These three words sum up what is necessary for a productive and rewarding Christian life. These words appear together in nine New Testament passages (Romans 5:1-5; 1 Corinthians 13:13; Galatians 5:5-6; Ephesians 4:2-5; Colossians 1:4-5, 8; 1 Thessalonians 1:3; 5:8; Hebrews 6:10-12; 1 Peter 1:3-8).
Unfortunately, there exists much misunderstanding and confusion over these terms. The world frequently uses these terms differently than how the Bible uses these same terms. Clarification is in order.
1. Some incorrectly view faith as a “leap in the dark.” That is faith is believing in something without adequate evidence.
Thomas Warren has written, “If faith is the drawing of conclusions for which one does not have adequate evidence, then one could, with as much ‘grounds’ be an atheist, or an agnostic, a Buddist, or a Muslim as he could be a Christian (When Is An Example Binding?, p. 14).
It is true that we currently walk by faith and not by sight (2 Corinthians 5:7). However, it does not say that we walk by faith not by evidence. God has never demanded that we have faith without any evidence. Instead, He wants us to gather the evidence and draw only such conclusions as are warranted by that evidence (Romans 1:20; Acts 17:11; 1 Thessalonians 5:21; 1 John 4:1-ff).
Mac Deaver has remarked, “It is true that faith and knowledge are not synonymous. But it also true they aren’t antithetical”(Faith and Knowledge, p. 3). We can both believe something and know something at the same time [(1 Timothy 4:1-3; John 6:69 ASV). Note: Though the English terms ‘faith’ and ‘belief’ are at times used somewhat differently, they are the same in the Greek].
What about Thomas (John 20:24-29)? Thomas had been given sufficient evidence to believe in the resurrection: (1) He had witnessed Jesus’ miracles, including raising of the dead; (2) He had heard Jesus prophesy of his resurrection; (3) He had heard the testimony of good men, and no doubt from good women as well. Thomas’ problem was more of a faith problem, than an evidence problem.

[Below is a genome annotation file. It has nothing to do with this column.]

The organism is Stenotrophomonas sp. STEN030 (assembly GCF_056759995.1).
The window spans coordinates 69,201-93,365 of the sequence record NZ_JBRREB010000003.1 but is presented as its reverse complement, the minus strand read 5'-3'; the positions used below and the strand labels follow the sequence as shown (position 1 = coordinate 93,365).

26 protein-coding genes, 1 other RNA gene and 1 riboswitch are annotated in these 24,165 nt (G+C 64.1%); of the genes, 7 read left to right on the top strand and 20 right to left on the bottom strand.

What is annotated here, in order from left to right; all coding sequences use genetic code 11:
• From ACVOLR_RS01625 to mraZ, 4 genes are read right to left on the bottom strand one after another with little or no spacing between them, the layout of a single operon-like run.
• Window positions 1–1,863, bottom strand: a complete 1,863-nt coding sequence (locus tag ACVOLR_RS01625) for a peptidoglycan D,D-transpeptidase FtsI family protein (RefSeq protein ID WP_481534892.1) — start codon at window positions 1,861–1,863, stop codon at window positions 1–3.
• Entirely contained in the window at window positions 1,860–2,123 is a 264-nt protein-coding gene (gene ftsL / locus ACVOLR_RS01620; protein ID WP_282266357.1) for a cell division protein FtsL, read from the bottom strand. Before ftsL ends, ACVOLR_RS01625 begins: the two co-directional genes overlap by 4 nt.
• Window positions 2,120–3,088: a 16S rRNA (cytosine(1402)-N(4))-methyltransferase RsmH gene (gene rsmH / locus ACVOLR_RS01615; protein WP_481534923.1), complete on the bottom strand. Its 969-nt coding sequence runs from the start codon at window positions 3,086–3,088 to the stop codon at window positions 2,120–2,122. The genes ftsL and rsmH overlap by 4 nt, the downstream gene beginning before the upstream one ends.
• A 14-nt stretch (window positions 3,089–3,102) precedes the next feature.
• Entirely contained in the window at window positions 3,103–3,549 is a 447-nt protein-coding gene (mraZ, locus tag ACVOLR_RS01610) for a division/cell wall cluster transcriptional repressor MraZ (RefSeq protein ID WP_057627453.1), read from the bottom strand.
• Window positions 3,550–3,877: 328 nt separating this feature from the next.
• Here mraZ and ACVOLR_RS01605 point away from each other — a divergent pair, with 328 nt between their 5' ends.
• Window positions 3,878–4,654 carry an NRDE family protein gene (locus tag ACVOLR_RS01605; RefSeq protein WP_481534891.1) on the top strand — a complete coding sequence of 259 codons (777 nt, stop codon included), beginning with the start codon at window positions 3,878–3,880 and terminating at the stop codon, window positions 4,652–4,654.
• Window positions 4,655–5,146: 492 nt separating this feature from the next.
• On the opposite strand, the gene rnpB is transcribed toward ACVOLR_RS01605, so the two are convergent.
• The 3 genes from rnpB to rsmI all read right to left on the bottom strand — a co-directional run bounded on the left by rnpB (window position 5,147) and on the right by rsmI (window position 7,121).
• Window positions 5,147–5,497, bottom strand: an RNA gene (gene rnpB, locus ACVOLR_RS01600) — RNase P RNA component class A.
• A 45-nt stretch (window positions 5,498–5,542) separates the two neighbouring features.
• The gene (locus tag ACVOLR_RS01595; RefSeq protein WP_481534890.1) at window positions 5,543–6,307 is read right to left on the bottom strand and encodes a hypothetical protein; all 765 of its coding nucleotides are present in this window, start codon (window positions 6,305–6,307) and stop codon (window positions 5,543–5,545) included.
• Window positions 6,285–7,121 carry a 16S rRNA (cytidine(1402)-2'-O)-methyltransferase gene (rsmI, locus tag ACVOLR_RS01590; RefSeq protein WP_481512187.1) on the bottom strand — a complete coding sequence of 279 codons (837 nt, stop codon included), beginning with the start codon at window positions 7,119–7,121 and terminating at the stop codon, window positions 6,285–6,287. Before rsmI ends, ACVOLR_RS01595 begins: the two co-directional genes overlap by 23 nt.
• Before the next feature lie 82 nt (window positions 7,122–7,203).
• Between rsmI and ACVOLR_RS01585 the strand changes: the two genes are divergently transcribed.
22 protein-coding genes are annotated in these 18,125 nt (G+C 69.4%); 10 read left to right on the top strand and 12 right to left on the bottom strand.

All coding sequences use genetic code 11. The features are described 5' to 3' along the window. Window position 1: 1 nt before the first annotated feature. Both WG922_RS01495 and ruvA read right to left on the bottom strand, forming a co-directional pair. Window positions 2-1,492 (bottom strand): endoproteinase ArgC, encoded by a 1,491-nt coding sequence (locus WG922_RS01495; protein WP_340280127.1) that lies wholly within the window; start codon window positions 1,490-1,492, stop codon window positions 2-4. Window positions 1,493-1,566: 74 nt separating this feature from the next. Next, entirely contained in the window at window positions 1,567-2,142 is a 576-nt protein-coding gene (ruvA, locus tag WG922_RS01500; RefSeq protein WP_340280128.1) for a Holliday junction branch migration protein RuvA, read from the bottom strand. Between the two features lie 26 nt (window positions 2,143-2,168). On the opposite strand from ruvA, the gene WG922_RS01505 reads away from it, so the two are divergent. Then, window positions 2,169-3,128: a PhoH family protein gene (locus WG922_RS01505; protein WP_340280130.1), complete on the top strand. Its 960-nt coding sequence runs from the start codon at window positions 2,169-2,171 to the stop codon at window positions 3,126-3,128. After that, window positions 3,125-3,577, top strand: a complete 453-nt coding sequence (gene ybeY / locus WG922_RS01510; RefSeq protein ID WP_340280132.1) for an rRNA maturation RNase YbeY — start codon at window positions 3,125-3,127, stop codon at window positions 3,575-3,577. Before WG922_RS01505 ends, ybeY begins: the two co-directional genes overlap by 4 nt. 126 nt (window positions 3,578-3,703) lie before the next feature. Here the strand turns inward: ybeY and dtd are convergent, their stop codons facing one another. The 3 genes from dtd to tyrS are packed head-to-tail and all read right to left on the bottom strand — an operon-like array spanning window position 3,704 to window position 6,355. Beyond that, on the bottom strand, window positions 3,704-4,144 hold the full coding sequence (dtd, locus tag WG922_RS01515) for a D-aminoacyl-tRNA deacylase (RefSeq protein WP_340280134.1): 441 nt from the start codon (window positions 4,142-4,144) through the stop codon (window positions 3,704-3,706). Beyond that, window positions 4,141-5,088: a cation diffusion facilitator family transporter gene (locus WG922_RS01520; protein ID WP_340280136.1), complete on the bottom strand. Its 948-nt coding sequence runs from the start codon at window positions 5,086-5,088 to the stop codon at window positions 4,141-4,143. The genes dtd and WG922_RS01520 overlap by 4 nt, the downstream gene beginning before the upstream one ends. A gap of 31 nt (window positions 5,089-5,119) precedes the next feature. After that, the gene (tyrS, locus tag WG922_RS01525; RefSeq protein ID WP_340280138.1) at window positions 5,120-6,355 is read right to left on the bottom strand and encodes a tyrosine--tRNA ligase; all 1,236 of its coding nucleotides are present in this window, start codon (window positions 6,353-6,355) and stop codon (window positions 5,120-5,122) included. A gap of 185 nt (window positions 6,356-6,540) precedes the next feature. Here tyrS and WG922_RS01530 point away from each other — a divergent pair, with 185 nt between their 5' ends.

2. Some incorrectly view faith as a subjective feeling. Personal feelings trump what the Bible says to such people.
It is our duty to base our faith on the word of God (Romans 10:17). We should strive to bring our feelings in line with the scriptures, and not the other way around.
Subjective thoughts can be wrong, and often are (see 2 Kings 5:9-11; Luke 2:43-44; Acts 26:9). It is spiritually unwise to base one’s faith on subjective feelings (Proverbs 16:2, 25). Believing something very strongly inwardly doesn’t make it objectively true.
3. Another incorrect view is to think that one is saved by mental faith alone. According to this view so long as one mentally believes all will be okay, regardless of actions.
It is true that we are saved by faith, but the question is “When does faith save?” According to Hebrews 11:6, those rewarded not only believe, but they also diligently seek him. Not one example from the “Faith Hall of Fame” (Hebrews 11) is an example of faith only. Faith must be obedient (Hebrews 5:9). A living active faith is what is needed.
Think about John 12:42-43. Were these cowards right with God? Read Matthew 10:32-33; Romans 10:10.
Sometimes the Bible says that we’re saved by hearing (1 Timothy 4:16). Sometimes it says that we’re saved by belief (Acts 16:31). Sometimes it says that we’re saved by repentance (Acts 11:18). Sometimes it says that we’re saved by baptism (1 Peter 3:21). Are these contradictions? No! They are all figures of speech (synecdoche) in which the part is put for the whole. For example: (1) If one hears, as he should, then he’ll respond doing all that is instructed for salvation. Thus, “hearing” sometimes refers to all which follows from it. (2) If one believes, as he should, then he’ll have no problem responding to what is taught. Thus, “belief” is sometimes put for an active belief which responds and obeys. (3) If one truly repents, then he’ll have no problem doing all that he’s to do. His mind is changed. Thus, “repentance” sometimes stands for the whole. (4) If one is properly baptized, then he has heard, believed, and repented. Thus, “baptism” is sometimes used for the whole, (Acts 16:34).
Note: The words “faith only” appear just once in the New Testament. Such is not how we’re justified (James 2:24).